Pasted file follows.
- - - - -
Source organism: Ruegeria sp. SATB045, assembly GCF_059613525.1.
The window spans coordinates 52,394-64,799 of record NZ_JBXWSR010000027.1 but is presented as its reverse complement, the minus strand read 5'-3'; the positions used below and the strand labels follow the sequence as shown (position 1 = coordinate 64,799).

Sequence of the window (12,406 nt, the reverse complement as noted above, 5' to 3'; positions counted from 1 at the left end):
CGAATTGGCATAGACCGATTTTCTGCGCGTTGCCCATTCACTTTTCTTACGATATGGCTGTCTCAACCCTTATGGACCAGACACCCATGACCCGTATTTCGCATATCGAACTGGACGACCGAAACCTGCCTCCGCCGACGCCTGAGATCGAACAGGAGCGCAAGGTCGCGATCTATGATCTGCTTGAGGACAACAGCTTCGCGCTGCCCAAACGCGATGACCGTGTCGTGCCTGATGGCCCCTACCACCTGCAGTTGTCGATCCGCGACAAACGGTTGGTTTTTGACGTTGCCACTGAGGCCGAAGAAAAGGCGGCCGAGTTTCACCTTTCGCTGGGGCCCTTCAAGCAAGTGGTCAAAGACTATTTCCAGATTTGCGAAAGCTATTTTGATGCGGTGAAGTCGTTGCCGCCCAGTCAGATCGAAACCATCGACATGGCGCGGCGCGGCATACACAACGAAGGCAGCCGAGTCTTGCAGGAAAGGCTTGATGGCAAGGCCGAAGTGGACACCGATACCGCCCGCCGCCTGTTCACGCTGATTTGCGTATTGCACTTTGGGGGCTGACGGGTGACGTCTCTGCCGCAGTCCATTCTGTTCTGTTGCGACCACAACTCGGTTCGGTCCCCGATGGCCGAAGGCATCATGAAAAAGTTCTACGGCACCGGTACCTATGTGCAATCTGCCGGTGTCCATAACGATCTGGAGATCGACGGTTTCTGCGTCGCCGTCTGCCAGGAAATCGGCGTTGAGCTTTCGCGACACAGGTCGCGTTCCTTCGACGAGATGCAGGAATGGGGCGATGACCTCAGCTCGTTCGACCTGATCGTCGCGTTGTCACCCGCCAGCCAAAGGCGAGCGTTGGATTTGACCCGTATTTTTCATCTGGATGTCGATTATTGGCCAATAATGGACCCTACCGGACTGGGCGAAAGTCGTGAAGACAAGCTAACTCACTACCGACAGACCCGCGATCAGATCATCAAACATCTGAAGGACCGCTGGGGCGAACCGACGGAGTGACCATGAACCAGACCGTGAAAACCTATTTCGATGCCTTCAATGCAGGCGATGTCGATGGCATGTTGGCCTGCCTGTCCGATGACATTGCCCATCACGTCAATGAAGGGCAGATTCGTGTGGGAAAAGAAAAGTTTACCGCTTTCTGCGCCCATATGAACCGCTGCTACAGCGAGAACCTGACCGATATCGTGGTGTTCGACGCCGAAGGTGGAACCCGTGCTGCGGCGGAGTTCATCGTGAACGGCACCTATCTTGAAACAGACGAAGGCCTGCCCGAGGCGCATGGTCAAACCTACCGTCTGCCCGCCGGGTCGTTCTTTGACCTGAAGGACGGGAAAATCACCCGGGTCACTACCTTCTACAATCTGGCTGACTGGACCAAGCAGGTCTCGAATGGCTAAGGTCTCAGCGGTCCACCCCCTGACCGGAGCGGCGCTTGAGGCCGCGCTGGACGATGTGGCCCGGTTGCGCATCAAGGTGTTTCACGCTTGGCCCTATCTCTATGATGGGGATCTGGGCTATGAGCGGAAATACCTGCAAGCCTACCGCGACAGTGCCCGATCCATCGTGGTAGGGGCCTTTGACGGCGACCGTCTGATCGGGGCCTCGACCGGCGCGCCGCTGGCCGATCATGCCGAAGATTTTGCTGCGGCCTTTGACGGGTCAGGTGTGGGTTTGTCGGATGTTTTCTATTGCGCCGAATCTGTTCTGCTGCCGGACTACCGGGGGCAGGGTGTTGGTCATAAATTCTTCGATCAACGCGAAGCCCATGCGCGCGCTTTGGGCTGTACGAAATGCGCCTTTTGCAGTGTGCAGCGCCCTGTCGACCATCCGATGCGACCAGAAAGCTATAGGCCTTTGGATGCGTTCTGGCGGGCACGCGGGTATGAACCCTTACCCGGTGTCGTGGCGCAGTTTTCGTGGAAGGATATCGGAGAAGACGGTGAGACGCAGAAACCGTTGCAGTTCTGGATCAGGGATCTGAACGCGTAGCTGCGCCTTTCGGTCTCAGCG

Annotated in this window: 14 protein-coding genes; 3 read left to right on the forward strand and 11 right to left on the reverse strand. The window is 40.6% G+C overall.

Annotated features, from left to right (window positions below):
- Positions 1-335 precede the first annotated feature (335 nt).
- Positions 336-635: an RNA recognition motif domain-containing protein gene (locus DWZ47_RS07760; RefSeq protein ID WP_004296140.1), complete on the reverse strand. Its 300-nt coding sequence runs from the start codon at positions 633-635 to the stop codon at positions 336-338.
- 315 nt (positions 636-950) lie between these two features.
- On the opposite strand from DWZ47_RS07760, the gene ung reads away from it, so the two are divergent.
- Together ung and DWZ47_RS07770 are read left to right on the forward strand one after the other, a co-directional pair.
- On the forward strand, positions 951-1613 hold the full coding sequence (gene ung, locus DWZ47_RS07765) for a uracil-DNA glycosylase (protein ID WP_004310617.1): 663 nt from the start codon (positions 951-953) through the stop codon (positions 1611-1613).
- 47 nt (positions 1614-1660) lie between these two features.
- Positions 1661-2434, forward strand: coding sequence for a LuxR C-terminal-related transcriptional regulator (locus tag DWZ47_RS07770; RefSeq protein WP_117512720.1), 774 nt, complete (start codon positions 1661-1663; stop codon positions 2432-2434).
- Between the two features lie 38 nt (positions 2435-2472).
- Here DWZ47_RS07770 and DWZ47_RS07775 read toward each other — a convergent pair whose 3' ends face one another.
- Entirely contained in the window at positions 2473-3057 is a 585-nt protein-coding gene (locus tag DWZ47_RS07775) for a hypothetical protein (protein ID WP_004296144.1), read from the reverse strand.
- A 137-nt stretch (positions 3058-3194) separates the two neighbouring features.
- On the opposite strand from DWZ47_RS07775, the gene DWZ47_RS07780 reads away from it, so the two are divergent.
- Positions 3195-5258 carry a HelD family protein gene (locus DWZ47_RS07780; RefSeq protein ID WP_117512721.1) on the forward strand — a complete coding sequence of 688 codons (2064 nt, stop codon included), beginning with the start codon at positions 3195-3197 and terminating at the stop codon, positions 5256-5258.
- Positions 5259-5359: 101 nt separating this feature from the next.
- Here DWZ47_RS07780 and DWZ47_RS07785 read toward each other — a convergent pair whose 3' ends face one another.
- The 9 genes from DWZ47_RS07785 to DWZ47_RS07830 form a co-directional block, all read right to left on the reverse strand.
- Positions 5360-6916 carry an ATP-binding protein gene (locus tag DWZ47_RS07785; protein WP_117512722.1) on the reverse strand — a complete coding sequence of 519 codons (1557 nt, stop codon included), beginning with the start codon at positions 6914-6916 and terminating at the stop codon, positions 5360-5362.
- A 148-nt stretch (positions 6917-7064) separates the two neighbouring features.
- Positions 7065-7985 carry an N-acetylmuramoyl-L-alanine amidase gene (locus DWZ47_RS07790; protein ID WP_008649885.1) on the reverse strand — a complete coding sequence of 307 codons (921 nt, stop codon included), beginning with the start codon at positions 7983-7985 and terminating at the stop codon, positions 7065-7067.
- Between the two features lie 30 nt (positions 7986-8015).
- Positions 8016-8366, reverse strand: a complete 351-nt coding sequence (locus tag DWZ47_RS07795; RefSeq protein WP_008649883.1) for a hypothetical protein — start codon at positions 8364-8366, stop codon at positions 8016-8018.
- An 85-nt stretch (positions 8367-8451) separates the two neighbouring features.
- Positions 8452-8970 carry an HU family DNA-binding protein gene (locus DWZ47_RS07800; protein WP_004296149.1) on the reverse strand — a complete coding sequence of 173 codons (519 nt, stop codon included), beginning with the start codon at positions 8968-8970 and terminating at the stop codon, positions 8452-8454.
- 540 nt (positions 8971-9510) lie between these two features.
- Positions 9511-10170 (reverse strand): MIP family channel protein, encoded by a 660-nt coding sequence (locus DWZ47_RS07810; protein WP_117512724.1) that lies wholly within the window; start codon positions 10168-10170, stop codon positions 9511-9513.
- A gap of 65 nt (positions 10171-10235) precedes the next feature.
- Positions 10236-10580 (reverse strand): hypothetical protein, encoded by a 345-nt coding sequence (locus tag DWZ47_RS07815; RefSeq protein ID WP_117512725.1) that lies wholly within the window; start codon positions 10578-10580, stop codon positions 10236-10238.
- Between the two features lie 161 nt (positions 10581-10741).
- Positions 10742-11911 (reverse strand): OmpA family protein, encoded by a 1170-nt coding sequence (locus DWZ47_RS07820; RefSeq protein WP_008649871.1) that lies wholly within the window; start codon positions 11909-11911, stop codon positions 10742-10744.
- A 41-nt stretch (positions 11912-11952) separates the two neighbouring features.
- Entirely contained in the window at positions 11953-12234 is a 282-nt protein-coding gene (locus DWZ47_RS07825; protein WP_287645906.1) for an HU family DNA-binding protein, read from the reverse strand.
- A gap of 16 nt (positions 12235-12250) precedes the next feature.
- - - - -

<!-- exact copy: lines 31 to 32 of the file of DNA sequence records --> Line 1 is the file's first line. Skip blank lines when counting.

- 540 nt (positions 8971-9510) lie between these two features.
- Positions 9511-10170 (reverse strand): MIP family channel protein, encoded by a 660-nt coding sequence (locus DWZ47_RS07810; protein WP_117512724.1) that lies wholly within the window; start codon positions 10168-10170, stop codon positions 9511-9513.